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Creating an Emergency Fund



Creating an emergency fund may be one of the most important things to start with when we talk about financial planning and budgeting. Over the last few years there has been a lot of uncertainty with the pandemic, interest rates, and inflation. Many individuals were out of work for weeks at a time and placed in a tough spot financially. An emergency fund can help ease the burden of these tough times. An emergency doesn’t need to be dramatic, it’s simply an event that was not planned.


Adding an emergency fund line item to your budget and setting money aside each paycheck to build your emergency fund is essential. First, work your way up to a $1,000 emergency fund. This is a good starting amount as it will often cover most emergency costs. It is often recommended that the emergency fund is then built up to be 3-6 months of your expenses. Include any amounts for bills, housing, vehicles, food, and any other needs specific to you and your household. This will help keep you on your feet in case of a large emergency such as job loss or a medical emergency. Keep these funds separate from your spending money whether it be in a sub account in your bank, a separate bank account, or in a safe at home. There is not one right answer. What works for me may not work for you.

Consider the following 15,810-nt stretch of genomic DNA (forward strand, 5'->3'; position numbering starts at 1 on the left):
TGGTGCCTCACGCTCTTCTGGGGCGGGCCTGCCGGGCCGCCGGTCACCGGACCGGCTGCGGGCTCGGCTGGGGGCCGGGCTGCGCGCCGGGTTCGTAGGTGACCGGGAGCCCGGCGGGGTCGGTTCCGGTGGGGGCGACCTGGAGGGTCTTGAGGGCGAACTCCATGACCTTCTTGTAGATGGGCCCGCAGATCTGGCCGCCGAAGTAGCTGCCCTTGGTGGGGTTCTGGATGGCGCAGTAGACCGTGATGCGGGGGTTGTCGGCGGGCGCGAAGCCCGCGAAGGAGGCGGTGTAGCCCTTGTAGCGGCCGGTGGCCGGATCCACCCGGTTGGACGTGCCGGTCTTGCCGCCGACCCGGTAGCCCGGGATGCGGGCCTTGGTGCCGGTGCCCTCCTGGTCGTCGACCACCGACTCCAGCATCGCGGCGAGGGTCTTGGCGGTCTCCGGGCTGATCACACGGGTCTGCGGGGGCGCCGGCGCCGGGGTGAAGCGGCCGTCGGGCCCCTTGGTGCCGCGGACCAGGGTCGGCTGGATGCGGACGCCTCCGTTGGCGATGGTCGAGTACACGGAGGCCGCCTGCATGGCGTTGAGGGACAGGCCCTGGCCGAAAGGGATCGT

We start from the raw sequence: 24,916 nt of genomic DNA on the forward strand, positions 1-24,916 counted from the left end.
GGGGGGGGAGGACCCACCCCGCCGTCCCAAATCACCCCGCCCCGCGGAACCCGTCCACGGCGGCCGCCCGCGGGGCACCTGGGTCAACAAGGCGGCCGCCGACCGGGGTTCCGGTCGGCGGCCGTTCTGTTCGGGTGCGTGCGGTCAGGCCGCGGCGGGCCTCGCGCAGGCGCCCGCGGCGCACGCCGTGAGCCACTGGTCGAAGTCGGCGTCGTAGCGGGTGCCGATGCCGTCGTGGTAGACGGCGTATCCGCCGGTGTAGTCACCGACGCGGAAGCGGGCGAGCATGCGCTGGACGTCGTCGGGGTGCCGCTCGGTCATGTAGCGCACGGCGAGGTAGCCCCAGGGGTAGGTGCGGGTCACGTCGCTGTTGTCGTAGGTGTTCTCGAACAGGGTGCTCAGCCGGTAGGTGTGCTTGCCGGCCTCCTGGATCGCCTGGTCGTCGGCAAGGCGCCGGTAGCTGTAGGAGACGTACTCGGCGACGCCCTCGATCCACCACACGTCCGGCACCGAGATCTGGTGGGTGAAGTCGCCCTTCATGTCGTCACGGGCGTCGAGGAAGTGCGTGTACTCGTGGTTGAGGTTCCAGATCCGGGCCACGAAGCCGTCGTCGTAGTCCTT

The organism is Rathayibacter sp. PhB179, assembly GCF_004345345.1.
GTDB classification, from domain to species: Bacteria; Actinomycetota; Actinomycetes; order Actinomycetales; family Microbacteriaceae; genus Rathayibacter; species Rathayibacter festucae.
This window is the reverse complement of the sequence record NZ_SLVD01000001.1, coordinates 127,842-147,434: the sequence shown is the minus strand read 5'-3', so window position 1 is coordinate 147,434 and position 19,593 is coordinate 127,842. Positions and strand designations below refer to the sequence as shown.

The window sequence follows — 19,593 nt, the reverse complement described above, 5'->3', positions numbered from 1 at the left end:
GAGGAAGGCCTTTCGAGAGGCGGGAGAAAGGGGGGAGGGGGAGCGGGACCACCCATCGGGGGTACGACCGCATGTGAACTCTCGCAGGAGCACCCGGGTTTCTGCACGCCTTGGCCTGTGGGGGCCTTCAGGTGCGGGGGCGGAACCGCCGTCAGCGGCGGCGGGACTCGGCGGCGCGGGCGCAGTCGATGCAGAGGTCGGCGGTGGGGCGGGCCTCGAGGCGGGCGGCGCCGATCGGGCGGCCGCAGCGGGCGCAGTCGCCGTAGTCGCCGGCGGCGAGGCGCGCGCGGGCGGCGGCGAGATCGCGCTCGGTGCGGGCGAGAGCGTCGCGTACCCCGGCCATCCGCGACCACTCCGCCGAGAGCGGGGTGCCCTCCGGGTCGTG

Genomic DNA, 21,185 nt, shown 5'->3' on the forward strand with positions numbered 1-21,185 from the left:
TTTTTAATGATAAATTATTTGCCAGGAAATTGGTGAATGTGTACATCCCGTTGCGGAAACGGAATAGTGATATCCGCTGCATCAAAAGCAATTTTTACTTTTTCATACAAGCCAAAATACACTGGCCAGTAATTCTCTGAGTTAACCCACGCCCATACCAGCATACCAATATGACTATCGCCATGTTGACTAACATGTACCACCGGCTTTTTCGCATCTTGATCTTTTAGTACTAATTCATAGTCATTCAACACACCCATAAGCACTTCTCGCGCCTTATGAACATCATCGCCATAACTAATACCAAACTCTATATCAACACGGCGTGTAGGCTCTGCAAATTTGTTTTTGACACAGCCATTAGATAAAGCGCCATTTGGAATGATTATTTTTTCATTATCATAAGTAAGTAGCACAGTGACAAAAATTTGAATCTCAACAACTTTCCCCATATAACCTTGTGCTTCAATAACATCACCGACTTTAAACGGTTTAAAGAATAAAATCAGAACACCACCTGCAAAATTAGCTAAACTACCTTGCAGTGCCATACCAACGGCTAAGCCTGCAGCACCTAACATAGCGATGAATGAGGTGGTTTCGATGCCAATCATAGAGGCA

Why is an emergency fund so important?

· Finances are one of the main stressors in our lives

· A financial cushion to fall on when something unexpected happens

· Peace of mind

· It allows you to avoid using credit cards and loans when an emergency happens

· You become your own insurance plan


I came across a 52 week saving plan on Facebook a couple weeks ago and thought this might even be a good way to build an emergency fund over the course of the year. You probably will want to build an emergency fund quicker, but this goes to show how little you can contribute to reach that goal. It’s not a bad idea to have fun when saving your money. Maybe this visual will help motivate you.


*Remember that an emergency fund is there for your own peace of mind. You should avoid using your emergency fund for anything other than emergencies. If you do have to use it, make a plan on how to build it back up as soon as you can and be grateful it was there when needed.


Elexys Thomas graduated from Utah Valley University (UVU) with a degree in Personal Financial Planning - a top 3 school for financial planning and has passed the Accredited Financial Counselor exam. She is passionate about sharing financial principles and helping individuals and families meet their financial goals. She'll be updating this page monthly to help you with your financial wellbeing. You can reach her at elexys@teamworksgroup.com

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